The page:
Amitabh had also gone through his days of oblivion after a number of commercially unsuccessful films in late 1980s and then made his come back through a very popular TV show in late 1990s, and then the popularity of his TV show brought him back to the films as a respected character artist.
There have been a number of character actors who had been equally respected in Hindi cinema including Ashok Kumar, Balraj Sahni, Motilal and Pran. Films were made around them. However, Amitabh Bachchan today is considered a bigger icon of Bollywood, probably because of its greater reach in the world due to NRIs and probably because of the greater economic might of Bollywood.
Sitting in Amitabh's press conference, I had suddenly remembered a meeting with Ashok Kumar in Mohan studios in Bombay in 1975. Ashok Kumar was a hero in 1930s-1950s, and during 1960s had shifted to the character roles. My father had been a fan of the "hero Ashok Kumar", for me he was an "old man". At that time, I had identified with Amitabh. To see him in Florence and to think of him as "old", was a reminder of my own white hairs.
I had often wondered about his film on Dharamveer Bharati's novel, "Gunahon ka Devtaa". I remembered seeing some stills of this film that was titled, "Ek tha Chander, ek thi Sudha". The novel was based in Civil Lines in Allahabad where Amitabh was born and had grown up. I had loved that book and I had dreamed of watching that film. Due to some problems, that film was never completed or released. After almost 40 years, I still remember it and I would have loved to talk to him about it.
There were other reasons for my self-identification with Amitabh. My father's family also came from Allahabad. My parents, also a UP Kayasth and a punjabi like his parents, had known his father. I would like to think that we had also shared the world of Hindi literature in our growing up years.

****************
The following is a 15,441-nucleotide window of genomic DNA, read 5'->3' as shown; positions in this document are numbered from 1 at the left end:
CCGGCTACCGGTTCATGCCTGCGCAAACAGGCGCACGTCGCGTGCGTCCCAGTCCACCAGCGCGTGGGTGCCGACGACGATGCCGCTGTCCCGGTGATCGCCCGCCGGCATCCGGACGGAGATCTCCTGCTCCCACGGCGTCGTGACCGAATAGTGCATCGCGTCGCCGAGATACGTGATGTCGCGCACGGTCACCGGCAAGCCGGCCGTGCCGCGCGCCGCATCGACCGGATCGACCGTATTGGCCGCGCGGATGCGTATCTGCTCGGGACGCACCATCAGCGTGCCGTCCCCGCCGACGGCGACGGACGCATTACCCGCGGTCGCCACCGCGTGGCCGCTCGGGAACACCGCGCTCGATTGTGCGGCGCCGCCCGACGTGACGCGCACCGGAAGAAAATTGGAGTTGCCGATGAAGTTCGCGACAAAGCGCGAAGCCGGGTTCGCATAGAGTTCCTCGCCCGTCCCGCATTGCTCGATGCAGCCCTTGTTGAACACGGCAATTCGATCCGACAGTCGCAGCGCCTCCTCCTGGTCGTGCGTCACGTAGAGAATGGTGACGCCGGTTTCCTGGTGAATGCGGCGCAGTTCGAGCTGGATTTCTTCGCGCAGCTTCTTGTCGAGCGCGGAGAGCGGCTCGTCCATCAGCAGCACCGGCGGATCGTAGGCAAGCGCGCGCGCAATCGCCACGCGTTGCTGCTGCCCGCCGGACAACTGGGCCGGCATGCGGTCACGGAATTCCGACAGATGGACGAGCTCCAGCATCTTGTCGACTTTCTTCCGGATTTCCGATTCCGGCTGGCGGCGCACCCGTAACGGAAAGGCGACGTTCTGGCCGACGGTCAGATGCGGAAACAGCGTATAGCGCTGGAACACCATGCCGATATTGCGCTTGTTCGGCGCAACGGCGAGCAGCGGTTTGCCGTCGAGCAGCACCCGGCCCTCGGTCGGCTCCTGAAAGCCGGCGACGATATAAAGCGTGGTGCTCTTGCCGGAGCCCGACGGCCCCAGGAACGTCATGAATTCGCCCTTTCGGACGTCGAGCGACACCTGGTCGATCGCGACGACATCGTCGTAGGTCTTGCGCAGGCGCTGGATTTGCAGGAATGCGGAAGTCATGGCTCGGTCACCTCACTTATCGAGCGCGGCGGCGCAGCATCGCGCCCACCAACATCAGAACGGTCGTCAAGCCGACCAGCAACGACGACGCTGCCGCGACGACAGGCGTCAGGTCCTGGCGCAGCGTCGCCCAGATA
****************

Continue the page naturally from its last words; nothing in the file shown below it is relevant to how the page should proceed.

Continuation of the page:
In those Allahabad days, what was the relationship of his father with other literary figures like Mahadevi, Nirala and Dinakar? How did he feel when he walked near that patch of grass where Chandrashekhar Azad was shot down? Did he used to go to Anand Bhawan to play with young Rajiv Gandhi? What he did feel about Nehru? Can he see the Punjabi part from his mother's side in his personality? How is that Punjabi side different from the UP side?
There were so many questions I would have liked to ask him, but in the press conference there was no time for them.
"My father was a poet, an icon of literature in India", Amitabh had said proudly, talking about his father Harivansh Rai Bachchan many times during the press conference in Florence, "When he was old, every evening he watched one of my films. One day I asked him, what is it in these films that find so attractive? He said that those films provide poetic justice in three hours, something that does not happen in real life."